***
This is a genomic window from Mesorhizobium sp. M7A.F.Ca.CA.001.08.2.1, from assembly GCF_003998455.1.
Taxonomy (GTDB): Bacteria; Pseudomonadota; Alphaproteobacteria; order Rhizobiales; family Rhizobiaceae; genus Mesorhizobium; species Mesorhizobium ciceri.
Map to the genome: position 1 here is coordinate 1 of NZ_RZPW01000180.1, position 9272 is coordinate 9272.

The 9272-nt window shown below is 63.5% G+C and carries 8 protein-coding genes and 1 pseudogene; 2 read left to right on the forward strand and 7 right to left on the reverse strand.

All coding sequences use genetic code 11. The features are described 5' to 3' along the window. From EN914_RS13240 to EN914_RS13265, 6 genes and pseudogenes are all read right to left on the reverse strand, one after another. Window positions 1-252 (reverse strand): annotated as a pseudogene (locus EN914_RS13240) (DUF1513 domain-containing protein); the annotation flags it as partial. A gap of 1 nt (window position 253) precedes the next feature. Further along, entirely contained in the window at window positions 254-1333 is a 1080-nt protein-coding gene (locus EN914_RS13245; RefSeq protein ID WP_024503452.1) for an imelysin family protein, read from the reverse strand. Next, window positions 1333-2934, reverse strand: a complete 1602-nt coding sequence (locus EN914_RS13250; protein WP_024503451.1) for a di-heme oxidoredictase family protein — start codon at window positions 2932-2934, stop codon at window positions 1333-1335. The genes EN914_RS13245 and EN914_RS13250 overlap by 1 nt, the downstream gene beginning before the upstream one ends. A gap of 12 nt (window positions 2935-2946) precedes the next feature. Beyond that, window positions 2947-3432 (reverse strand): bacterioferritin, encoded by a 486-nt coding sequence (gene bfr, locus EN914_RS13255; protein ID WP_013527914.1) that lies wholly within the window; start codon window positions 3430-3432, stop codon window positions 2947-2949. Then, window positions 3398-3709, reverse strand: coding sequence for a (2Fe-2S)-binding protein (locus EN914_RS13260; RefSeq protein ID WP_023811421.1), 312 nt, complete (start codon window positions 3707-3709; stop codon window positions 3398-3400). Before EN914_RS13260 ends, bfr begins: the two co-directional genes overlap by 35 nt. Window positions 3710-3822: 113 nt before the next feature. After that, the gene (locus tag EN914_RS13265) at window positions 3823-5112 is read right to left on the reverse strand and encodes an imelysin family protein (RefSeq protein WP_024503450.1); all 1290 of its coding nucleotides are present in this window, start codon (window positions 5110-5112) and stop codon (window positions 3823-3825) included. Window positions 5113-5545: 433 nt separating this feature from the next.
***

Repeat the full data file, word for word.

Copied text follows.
This is a genomic window from Mesorhizobium sp. M7A.F.Ca.CA.001.08.2.1, from assembly GCF_003998455.1.
Taxonomy (GTDB): Bacteria; Pseudomonadota; Alphaproteobacteria; order Rhizobiales; family Rhizobiaceae; genus Mesorhizobium; species Mesorhizobium ciceri.
Map to the genome: position 1 here is coordinate 1 of NZ_RZPW01000180.1, position 9272 is coordinate 9272.

The 9272-nt window shown below is 63.5% G+C and carries 8 protein-coding genes and 1 pseudogene; 2 read left to right on the forward strand and 7 right to left on the reverse strand.

All coding sequences use genetic code 11. The features are described 5' to 3' along the window. From EN914_RS13240 to EN914_RS13265, 6 genes and pseudogenes are all read right to left on the reverse strand, one after another. Window positions 1-252 (reverse strand): annotated as a pseudogene (locus EN914_RS13240) (DUF1513 domain-containing protein); the annotation flags it as partial. A gap of 1 nt (window position 253) precedes the next feature. Further along, entirely contained in the window at window positions 254-1333 is a 1080-nt protein-coding gene (locus EN914_RS13245; RefSeq protein ID WP_024503452.1) for an imelysin family protein, read from the reverse strand. Next, window positions 1333-2934, reverse strand: a complete 1602-nt coding sequence (locus EN914_RS13250; protein WP_024503451.1) for a di-heme oxidoredictase family protein — start codon at window positions 2932-2934, stop codon at window positions 1333-1335. The genes EN914_RS13245 and EN914_RS13250 overlap by 1 nt, the downstream gene beginning before the upstream one ends. A gap of 12 nt (window positions 2935-2946) precedes the next feature. Beyond that, window positions 2947-3432 (reverse strand): bacterioferritin, encoded by a 486-nt coding sequence (gene bfr, locus EN914_RS13255; protein ID WP_013527914.1) that lies wholly within the window; start codon window positions 3430-3432, stop codon window positions 2947-2949. Then, window positions 3398-3709, reverse strand: coding sequence for a (2Fe-2S)-binding protein (locus EN914_RS13260; RefSeq protein ID WP_023811421.1), 312 nt, complete (start codon window positions 3707-3709; stop codon window positions 3398-3400). Before EN914_RS13260 ends, bfr begins: the two co-directional genes overlap by 35 nt. Window positions 3710-3822: 113 nt before the next feature. After that, the gene (locus tag EN914_RS13265) at window positions 3823-5112 is read right to left on the reverse strand and encodes an imelysin family protein (RefSeq protein WP_024503450.1); all 1290 of its coding nucleotides are present in this window, start codon (window positions 5110-5112) and stop codon (window positions 3823-3825) included. Window positions 5113-5545: 433 nt separating this feature from the next.